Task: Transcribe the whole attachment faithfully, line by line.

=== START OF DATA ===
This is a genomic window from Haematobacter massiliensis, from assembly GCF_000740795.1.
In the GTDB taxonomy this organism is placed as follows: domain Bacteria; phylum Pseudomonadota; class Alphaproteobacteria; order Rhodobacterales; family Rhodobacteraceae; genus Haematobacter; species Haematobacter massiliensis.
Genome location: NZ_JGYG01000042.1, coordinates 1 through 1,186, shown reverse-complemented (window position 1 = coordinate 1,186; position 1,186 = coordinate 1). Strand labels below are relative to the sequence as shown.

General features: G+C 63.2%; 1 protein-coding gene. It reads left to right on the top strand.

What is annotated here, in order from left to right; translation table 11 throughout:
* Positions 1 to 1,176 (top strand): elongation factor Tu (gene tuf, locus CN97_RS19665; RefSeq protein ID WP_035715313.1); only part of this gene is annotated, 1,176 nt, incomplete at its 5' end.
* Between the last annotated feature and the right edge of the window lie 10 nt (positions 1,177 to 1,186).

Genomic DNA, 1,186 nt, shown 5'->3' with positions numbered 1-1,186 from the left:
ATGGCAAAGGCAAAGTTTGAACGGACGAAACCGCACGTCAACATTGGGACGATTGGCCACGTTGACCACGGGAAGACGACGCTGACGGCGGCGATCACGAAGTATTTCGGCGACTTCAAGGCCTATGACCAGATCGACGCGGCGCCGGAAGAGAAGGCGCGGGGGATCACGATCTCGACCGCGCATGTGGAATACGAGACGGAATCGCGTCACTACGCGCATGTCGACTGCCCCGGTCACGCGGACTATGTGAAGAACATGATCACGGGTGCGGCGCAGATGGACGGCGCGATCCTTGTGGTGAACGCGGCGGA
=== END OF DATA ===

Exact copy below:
This is a genomic window from Haematobacter massiliensis, from assembly GCF_000740795.1.
In the GTDB taxonomy this organism is placed as follows: domain Bacteria; phylum Pseudomonadota; class Alphaproteobacteria; order Rhodobacterales; family Rhodobacteraceae; genus Haematobacter; species Haematobacter massiliensis.
Genome location: NZ_JGYG01000042.1, coordinates 1 through 1,186, shown reverse-complemented (window position 1 = coordinate 1,186; position 1,186 = coordinate 1). Strand labels below are relative to the sequence as shown.

General features: G+C 63.2%; 1 protein-coding gene. It reads left to right on the top strand.

What is annotated here, in order from left to right; translation table 11 throughout:
* Positions 1 to 1,176 (top strand): elongation factor Tu (gene tuf, locus CN97_RS19665; RefSeq protein ID WP_035715313.1); only part of this gene is annotated, 1,176 nt, incomplete at its 5' end.
* Between the last annotated feature and the right edge of the window lie 10 nt (positions 1,177 to 1,186).

Genomic DNA, 1,186 nt, shown 5'->3' with positions numbered 1-1,186 from the left:
ATGGCAAAGGCAAAGTTTGAACGGACGAAACCGCACGTCAACATTGGGACGATTGGCCACGTTGACCACGGGAAGACGACGCTGACGGCGGCGATCACGAAGTATTTCGGCGACTTCAAGGCCTATGACCAGATCGACGCGGCGCCGGAAGAGAAGGCGCGGGGGATCACGATCTCGACCGCGCATGTGGAATACGAGACGGAATCGCGTCACTACGCGCATGTCGACTGCCCCGGTCACGCGGACTATGTGAAGAACATGATCACGGGTGCGGCGCAGATGGACGGCGCGATCCTTGTGGTGAACGCGGCGGA